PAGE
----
Wednesday, August 1, 2012

"CONFLICT OF INTEREST" - Blessed are the Publishing Giants

at 7:30 PM
Conflict of Interest takes a look at theory, ethics, and practice in video game journalism and the gaming industry as a whole. Because.

IGN took a look at the woes and hardships of major developers and the ridiculously expensive games they create this week. It would appear that the arms race toward higher and higher costs to produce major titles has led to some concerns in the industry: There are risks in spending millions to make millions, surprisingly. But is that really what's going on here?

Those poor souls...
Major publishers have put themselves in the exact situation they wanted: Making games so expensive that only a handful of developers could put out highly polished games on a regular basis. This position is now being reconsidered for two reasons: 1) In this economy, publishers are lucky that instead of buying a $60 rehash of Call of Duty every two years, consumers don't just put shotguns in their mouths and 2) it turns out that lots of smaller developers are putting out games that don't cost millions of dollars and are still making a profit. If major publishers were able to squeeze out this competition and ignore the shitty economy, they would certainly do so.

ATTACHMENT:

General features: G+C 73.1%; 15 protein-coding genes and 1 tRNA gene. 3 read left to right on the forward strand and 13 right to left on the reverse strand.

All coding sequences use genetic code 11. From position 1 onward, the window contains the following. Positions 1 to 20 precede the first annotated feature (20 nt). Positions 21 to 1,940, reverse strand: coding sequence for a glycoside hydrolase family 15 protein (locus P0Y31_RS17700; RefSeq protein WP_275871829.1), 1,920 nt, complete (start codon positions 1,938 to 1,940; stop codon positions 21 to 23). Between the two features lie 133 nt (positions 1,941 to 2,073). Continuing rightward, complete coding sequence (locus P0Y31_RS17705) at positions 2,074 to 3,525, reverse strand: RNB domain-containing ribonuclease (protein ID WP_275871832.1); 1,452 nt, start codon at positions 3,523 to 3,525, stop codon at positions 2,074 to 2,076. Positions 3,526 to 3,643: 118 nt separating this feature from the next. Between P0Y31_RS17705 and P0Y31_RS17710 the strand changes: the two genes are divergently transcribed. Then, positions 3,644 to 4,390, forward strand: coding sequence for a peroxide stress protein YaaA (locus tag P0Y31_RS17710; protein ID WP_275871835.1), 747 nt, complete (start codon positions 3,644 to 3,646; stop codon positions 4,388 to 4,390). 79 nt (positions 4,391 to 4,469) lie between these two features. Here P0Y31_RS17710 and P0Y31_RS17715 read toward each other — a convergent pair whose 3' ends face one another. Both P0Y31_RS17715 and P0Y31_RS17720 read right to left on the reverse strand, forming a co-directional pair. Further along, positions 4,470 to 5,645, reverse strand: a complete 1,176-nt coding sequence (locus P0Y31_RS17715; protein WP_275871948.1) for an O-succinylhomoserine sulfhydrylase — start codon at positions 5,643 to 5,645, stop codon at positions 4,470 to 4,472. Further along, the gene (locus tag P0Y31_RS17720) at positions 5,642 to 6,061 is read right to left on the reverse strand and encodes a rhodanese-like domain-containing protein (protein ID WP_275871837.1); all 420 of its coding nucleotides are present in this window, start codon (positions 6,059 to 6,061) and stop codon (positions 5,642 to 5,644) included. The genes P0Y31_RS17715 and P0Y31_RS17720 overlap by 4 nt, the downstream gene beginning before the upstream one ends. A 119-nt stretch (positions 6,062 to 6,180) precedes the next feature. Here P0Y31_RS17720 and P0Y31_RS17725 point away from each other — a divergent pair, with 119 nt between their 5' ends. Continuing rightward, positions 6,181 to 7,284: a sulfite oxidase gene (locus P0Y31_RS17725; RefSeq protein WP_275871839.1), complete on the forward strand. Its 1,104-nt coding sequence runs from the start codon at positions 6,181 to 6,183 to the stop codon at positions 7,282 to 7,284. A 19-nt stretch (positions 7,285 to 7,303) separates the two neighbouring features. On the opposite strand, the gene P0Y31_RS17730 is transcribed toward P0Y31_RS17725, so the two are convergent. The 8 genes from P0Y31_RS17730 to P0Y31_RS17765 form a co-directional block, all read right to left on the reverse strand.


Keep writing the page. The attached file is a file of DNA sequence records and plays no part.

The article makes companies like EA come across as heroes for valiantly taking multi-million dollar "risks" by pumping out sequel after sequel every year. These issues are not unique to the gaming industry, but they are related to the console life cycle. The extended length of the most recent console cycle has led to a dearth of new ideas, allegedly, because consumers are less willing to spend money on an aging console. What this actually means, operationally, is that major publishers are sitting on their best ideas until the next line of consoles are released. This has historically been true, and has led the industry to introduce new consoles every few years as a way of reinvigorating the market.
Will extended console lifespans lead to an ever-increasing dearth of innovation and ideas? Of course not. It only will in the case of major publishers. The article itself admits as much, describing the rich independent games market. The subtext here is that the gaming market, ultimately, is synonymous with the big publishers, and that's to be expected from IGN. Yet the "plight" of these industry giants is anything but. Economic conditions and the market are not strangling creativity; they are taking care of that themselves.

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